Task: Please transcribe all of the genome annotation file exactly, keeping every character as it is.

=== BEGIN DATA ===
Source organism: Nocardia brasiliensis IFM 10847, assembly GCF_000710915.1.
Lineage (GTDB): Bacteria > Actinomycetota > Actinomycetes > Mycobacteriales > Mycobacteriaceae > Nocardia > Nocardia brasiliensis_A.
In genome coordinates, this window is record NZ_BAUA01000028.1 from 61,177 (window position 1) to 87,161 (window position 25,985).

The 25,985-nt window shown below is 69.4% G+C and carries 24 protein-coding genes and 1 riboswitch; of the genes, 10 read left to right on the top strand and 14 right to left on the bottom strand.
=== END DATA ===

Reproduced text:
Source organism: Nocardia brasiliensis IFM 10847, assembly GCF_000710915.1.
Lineage (GTDB): Bacteria > Actinomycetota > Actinomycetes > Mycobacteriales > Mycobacteriaceae > Nocardia > Nocardia brasiliensis_A.
In genome coordinates, this window is record NZ_BAUA01000028.1 from 61,177 (window position 1) to 87,161 (window position 25,985).

The 25,985-nt window shown below is 69.4% G+C and carries 24 protein-coding genes and 1 riboswitch; of the genes, 10 read left to right on the top strand and 14 right to left on the bottom strand.